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Avon; Charles A. Goodrich, Berlin; William Marks, Burlington;
THE PUBLIC PRESS OF CONNECTICUT. Francis Gillet, Bloomfield; Jeremiah Rice, Bristol ; Henry Nash, Can We feel under great obligations to all our public jonrnals for what ton; Solomon Olmsted, East Hartford ; Erastus Ellsworth, East Wind- they have done in calling the attention of their readers to the several sor; Elward Hoskins, Enfield; John T. Norton, Farmington; Thad measures and movements of the Board. To those who have done more, deus Welles, Glastenbury; Daniel Hemenway, Granby; Luke Wood, who have introduced from time to time into their columns remarks of Hartland; Bennet F. Northrop, Manchester; Samuel F. Jones, Marl- their own, or of correspondents, urging the subject upon the attention borough ; Allen McLean, Simsbury; Jesse Olney, Southington Ju- of the community, and helping to add new vigor and warmth to lius S. Shailor, Suffield; John Francis, Wethersfield; Martin Ells. public sentiment in relation to this whole matter, we would acworth, Windsor.
knowledge our particular obligations. May we not hope for their Secretary--Porter H. Snow, Hartford.
continued and more energetic co-operation ? Will not every jourA Resolution requesting the Vice-Presidents of the County Associa- nal of the State-standing as each does at the fountain of public opintion to act as agenis of the Journal in their several towns; and another ion--help to make that public opinion more enlightened, more alive, recommending the appointment of the School District Committee in the more efficient, in regard to common schools? However discordant and spring, in order to afford more time for selecting and employing Teach- even irreconcileable their opinions may be on other subjects, let this be ers for the winter school, were adopted.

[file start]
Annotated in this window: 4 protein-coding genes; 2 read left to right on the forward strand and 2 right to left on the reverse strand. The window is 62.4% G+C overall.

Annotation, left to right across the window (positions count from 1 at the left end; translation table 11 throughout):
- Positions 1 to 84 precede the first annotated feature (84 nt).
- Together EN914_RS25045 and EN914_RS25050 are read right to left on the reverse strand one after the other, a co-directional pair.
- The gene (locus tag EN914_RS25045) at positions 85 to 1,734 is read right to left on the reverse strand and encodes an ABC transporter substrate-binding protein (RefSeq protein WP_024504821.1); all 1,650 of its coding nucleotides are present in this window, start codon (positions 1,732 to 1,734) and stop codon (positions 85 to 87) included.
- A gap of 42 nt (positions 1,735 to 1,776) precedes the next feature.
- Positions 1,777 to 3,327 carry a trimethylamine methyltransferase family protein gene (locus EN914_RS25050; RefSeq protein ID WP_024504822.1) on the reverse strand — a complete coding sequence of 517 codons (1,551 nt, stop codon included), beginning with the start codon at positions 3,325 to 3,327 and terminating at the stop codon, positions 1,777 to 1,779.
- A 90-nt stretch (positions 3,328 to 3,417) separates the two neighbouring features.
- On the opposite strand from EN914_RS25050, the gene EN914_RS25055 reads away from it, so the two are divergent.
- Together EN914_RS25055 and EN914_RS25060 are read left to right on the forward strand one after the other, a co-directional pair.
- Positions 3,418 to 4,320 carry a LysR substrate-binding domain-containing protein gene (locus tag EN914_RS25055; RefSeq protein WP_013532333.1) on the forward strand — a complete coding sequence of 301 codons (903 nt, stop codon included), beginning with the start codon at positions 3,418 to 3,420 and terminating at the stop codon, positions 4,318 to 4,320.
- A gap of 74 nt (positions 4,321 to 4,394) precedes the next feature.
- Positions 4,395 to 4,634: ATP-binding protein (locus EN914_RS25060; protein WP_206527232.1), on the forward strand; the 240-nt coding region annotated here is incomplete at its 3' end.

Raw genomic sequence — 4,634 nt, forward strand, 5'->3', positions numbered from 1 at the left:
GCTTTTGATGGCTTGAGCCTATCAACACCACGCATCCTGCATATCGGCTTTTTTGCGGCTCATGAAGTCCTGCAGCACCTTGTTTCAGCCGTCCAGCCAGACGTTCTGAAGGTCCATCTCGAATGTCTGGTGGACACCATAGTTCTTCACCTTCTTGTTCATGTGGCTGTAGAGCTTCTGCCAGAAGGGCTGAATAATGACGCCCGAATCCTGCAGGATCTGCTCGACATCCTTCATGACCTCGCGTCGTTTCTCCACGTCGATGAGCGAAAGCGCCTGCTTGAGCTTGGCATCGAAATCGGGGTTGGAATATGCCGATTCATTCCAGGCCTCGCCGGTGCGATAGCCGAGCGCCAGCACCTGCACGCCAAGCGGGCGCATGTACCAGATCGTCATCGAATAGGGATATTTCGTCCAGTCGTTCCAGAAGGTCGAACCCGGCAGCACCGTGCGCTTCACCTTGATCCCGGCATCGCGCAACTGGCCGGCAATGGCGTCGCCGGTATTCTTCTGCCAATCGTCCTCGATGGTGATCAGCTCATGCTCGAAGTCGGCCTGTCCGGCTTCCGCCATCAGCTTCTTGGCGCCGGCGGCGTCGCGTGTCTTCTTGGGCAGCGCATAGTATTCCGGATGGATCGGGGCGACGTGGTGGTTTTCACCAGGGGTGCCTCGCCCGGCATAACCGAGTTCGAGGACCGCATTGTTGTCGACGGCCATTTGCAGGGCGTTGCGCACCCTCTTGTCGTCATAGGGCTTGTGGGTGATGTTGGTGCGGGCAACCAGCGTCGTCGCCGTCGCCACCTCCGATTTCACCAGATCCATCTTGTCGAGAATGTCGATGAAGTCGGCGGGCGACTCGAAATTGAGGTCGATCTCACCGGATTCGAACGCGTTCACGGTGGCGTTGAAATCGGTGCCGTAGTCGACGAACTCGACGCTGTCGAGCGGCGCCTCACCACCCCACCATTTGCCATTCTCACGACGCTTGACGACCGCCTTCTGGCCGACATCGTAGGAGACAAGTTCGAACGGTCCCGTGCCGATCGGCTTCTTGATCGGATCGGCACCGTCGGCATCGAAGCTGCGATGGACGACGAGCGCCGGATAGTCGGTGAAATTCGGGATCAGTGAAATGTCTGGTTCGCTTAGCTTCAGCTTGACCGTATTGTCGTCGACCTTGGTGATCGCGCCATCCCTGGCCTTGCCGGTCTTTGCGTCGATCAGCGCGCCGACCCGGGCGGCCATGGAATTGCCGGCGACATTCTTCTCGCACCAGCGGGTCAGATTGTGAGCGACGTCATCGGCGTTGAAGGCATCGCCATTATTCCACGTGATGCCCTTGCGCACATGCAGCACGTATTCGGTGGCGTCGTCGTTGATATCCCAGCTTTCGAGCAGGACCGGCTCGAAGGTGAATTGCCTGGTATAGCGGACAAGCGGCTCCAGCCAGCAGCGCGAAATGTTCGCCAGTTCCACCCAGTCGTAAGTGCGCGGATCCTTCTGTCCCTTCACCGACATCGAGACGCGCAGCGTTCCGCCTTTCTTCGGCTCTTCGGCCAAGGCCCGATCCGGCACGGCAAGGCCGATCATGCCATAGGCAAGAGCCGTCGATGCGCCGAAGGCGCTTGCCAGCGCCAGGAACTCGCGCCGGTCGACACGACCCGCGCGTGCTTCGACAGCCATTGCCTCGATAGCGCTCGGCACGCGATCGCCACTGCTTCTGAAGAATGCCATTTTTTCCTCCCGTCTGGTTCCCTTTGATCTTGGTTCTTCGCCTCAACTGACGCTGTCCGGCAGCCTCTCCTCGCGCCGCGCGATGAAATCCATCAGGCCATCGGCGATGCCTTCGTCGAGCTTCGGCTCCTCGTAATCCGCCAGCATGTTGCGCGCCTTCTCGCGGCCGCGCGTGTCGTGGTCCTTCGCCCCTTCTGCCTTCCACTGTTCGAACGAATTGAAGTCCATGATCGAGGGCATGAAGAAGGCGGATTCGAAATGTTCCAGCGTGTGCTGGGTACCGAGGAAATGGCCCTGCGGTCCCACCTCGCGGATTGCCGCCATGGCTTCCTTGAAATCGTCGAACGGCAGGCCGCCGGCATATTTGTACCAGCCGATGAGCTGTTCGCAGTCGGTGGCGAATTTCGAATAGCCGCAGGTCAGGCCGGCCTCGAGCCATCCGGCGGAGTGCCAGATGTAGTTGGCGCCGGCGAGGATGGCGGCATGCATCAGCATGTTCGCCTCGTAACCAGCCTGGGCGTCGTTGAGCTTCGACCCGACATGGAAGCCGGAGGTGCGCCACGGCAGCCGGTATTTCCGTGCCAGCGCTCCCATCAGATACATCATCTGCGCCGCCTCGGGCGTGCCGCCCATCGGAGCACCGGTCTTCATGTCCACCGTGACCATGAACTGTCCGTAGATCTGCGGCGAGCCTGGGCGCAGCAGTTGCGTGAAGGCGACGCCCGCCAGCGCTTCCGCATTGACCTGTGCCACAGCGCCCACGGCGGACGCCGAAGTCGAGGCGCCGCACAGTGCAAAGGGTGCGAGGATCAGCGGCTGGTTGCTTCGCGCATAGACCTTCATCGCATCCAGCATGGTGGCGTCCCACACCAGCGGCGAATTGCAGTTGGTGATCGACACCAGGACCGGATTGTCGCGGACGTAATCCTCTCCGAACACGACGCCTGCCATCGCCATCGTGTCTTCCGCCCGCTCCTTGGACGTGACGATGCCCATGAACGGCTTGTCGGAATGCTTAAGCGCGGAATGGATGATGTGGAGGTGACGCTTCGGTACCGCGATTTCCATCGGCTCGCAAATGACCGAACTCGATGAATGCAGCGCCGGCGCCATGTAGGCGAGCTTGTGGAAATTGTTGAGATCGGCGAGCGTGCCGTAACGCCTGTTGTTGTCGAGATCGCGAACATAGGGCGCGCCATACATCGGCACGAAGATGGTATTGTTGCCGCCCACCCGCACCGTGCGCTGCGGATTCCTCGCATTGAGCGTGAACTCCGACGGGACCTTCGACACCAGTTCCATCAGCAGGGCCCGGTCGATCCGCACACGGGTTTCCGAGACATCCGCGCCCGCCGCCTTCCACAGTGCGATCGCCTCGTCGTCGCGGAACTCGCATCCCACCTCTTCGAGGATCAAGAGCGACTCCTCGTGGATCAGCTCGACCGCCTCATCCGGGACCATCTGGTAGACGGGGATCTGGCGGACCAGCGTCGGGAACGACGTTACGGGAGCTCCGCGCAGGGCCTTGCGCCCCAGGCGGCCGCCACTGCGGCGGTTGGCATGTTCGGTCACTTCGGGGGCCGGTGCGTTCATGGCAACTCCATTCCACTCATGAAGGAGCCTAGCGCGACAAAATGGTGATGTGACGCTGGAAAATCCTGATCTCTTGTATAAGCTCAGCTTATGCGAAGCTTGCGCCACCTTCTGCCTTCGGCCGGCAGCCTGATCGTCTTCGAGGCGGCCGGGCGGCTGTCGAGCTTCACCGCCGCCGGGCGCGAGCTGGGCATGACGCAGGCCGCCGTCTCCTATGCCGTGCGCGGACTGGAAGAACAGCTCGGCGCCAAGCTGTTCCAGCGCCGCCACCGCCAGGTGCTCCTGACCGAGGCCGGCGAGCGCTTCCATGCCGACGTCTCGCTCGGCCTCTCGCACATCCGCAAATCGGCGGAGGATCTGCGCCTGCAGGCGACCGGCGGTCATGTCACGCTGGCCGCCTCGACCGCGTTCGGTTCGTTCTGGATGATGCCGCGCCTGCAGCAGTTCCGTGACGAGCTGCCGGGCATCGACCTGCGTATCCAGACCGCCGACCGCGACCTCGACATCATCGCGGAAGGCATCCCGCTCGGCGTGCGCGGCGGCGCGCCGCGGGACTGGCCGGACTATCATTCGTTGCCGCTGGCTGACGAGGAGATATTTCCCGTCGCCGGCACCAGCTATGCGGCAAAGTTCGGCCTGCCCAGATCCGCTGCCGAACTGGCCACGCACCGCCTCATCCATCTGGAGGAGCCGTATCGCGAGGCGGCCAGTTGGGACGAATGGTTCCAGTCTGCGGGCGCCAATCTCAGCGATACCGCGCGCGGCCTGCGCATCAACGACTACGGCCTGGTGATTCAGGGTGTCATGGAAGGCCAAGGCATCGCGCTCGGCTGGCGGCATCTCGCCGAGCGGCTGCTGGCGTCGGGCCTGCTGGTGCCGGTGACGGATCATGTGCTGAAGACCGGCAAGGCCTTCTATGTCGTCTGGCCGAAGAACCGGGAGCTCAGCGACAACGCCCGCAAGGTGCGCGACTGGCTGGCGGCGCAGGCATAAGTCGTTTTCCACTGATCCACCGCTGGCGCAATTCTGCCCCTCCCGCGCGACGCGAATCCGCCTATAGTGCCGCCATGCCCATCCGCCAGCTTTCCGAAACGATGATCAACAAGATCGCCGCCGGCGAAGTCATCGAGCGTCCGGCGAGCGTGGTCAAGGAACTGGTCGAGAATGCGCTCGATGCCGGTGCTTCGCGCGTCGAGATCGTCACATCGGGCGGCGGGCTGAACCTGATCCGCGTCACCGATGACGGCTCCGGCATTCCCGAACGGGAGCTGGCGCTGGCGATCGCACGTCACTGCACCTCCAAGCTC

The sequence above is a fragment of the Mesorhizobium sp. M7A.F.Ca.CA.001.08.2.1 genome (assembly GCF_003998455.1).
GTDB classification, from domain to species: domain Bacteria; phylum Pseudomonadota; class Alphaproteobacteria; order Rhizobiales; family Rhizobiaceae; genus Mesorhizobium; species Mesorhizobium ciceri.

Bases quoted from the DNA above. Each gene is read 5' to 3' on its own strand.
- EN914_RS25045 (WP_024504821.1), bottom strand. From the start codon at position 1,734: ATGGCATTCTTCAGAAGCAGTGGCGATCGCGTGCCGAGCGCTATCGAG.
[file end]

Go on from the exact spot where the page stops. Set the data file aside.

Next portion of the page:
regarded as a common field to labor in-as a common interest to proThe Rev. Mr. Brooks then delivered another very interesting lecture, more--as a common blessing to enjoy and perpetuate. We shall conon the subject of the Prussian Schools.
tinue to forward our paper to all our public journals. We cannot ask From this lecture, it appeared that schools are established by law in or expect them to send theirs in exchange, but we should be glad to re. every parish in the kingdom; and every child is obliged to atiend and ceive every number which contains any thing in reference to our coinreceive an education; that these schools are under the inspection of a mon schools, or to popular education in general. board created by the government, and responsible to higher boards in the several provinces, all of which are under the control of a minister of
SCHOOLS IN SALISBURY.-LETTER FROM JUDGE public instruction at Berlin, who gives his exclusive attention to this
CHURCH. subject. That there is a regular gradation of schools, from the parish It will be remembered by those who noticed the proceedings of the school to the university, through the several provinces, and none are Litchfield County Convention, that a resolution was passed, recomadmitted to any higher seminary, without having passed through the mending a more thorough visitation and examination of the schools, lower schools. The studies prescribed and the mode of treating them not only by school visiters, but by teachers, of each other's schools, were likewise detailed at length,
and that once a year a Convention be held of all the scholars of the In that kingdom, no one can be appointed a teacher without undergo- several schools.' When this resolution was up, Judge Church remarking a rigid examination, and withoui having been educated at the reg. ed that many years ago, when he was a teacher in the common schools ularly constituted teachers' seminaries.